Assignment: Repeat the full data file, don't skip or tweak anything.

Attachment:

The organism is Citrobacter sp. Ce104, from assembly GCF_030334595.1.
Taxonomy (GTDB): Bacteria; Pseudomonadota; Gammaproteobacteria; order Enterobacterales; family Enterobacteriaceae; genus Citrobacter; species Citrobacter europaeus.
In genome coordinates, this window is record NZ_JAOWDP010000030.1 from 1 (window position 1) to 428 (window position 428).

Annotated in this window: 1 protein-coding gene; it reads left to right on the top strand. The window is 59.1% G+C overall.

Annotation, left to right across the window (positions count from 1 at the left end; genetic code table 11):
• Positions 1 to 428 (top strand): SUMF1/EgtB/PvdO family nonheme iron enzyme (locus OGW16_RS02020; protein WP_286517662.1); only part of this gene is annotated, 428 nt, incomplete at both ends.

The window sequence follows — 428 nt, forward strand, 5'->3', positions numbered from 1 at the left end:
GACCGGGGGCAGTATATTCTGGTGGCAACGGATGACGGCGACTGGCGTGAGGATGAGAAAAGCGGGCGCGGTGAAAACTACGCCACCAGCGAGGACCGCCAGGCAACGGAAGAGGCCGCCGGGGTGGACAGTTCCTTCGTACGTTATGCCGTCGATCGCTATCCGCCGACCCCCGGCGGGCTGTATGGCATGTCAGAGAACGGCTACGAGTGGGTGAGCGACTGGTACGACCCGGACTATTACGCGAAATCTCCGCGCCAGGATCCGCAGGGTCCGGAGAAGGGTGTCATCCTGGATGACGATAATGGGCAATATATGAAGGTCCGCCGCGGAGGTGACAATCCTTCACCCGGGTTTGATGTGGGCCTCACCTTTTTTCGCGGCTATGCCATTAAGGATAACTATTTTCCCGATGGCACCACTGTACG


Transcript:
The organism is Citrobacter sp. Ce104, from assembly GCF_030334595.1.
Taxonomy (GTDB): Bacteria; Pseudomonadota; Gammaproteobacteria; order Enterobacterales; family Enterobacteriaceae; genus Citrobacter; species Citrobacter europaeus.
In genome coordinates, this window is record NZ_JAOWDP010000030.1 from 1 (window position 1) to 428 (window position 428).

Annotated in this window: 1 protein-coding gene; it reads left to right on the top strand. The window is 59.1% G+C overall.

Annotation, left to right across the window (positions count from 1 at the left end; genetic code table 11):
• Positions 1 to 428 (top strand): SUMF1/EgtB/PvdO family nonheme iron enzyme (locus OGW16_RS02020; protein WP_286517662.1); only part of this gene is annotated, 428 nt, incomplete at both ends.

The window sequence follows — 428 nt, forward strand, 5'->3', positions numbered from 1 at the left end:
GACCGGGGGCAGTATATTCTGGTGGCAACGGATGACGGCGACTGGCGTGAGGATGAGAAAAGCGGGCGCGGTGAAAACTACGCCACCAGCGAGGACCGCCAGGCAACGGAAGAGGCCGCCGGGGTGGACAGTTCCTTCGTACGTTATGCCGTCGATCGCTATCCGCCGACCCCCGGCGGGCTGTATGGCATGTCAGAGAACGGCTACGAGTGGGTGAGCGACTGGTACGACCCGGACTATTACGCGAAATCTCCGCGCCAGGATCCGCAGGGTCCGGAGAAGGGTGTCATCCTGGATGACGATAATGGGCAATATATGAAGGTCCGCCGCGGAGGTGACAATCCTTCACCCGGGTTTGATGTGGGCCTCACCTTTTTTCGCGGCTATGCCATTAAGGATAACTATTTTCCCGATGGCACCACTGTACG